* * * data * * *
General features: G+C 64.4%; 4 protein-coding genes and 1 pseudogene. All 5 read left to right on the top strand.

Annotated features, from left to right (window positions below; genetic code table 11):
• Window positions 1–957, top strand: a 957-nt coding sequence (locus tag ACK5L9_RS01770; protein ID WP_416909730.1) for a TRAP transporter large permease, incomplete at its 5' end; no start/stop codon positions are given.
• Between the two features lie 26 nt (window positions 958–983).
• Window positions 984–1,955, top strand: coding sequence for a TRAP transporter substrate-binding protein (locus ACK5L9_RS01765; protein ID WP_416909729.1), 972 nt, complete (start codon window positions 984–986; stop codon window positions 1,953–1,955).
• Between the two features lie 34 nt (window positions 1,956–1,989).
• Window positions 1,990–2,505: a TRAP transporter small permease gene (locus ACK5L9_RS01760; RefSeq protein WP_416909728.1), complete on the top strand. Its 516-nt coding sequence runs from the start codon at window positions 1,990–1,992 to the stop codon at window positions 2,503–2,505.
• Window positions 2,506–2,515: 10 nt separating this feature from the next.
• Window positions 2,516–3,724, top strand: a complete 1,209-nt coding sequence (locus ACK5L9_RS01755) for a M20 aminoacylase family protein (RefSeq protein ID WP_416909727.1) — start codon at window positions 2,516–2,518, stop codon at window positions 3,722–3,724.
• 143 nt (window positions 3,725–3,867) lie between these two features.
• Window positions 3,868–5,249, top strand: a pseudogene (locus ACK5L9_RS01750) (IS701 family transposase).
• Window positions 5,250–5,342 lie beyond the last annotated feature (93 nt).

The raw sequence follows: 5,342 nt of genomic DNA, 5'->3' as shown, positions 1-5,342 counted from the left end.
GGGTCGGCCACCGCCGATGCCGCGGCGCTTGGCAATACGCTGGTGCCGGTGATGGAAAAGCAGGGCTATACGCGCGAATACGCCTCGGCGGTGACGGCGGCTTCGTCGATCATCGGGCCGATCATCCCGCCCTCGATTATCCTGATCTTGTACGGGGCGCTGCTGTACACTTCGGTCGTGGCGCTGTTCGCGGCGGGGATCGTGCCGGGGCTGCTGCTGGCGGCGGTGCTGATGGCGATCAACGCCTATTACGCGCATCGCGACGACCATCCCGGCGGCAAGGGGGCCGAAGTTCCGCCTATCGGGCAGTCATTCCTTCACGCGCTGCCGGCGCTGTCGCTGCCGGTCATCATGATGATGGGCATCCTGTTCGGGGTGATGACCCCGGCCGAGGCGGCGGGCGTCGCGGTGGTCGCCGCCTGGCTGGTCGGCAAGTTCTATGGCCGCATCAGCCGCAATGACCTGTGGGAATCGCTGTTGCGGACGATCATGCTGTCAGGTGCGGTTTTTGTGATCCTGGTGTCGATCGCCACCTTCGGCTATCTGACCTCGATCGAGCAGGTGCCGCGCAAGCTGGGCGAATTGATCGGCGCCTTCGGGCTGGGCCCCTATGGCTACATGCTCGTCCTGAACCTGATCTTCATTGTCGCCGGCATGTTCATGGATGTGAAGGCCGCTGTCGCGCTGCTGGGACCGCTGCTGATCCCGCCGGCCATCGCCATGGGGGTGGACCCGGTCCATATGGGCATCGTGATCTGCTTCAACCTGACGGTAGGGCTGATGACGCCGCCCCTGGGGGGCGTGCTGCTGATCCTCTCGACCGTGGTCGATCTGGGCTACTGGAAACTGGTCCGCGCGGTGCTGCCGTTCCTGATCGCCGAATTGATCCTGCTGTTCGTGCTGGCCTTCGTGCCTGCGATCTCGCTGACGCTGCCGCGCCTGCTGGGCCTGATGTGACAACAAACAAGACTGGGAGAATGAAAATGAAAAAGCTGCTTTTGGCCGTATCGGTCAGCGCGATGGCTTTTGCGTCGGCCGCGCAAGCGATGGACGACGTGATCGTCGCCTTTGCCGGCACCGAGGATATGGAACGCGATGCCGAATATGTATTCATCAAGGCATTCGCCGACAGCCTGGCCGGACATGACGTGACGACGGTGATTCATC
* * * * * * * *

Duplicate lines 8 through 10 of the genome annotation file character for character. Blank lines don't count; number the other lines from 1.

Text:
• Window positions 2,506–2,515: 10 nt separating this feature from the next.
• Window positions 2,516–3,724, top strand: a complete 1,209-nt coding sequence (locus ACK5L9_RS01755) for a M20 aminoacylase family protein (RefSeq protein ID WP_416909727.1) — start codon at window positions 2,516–2,518, stop codon at window positions 3,722–3,724.
• 143 nt (window positions 3,725–3,867) lie between these two features.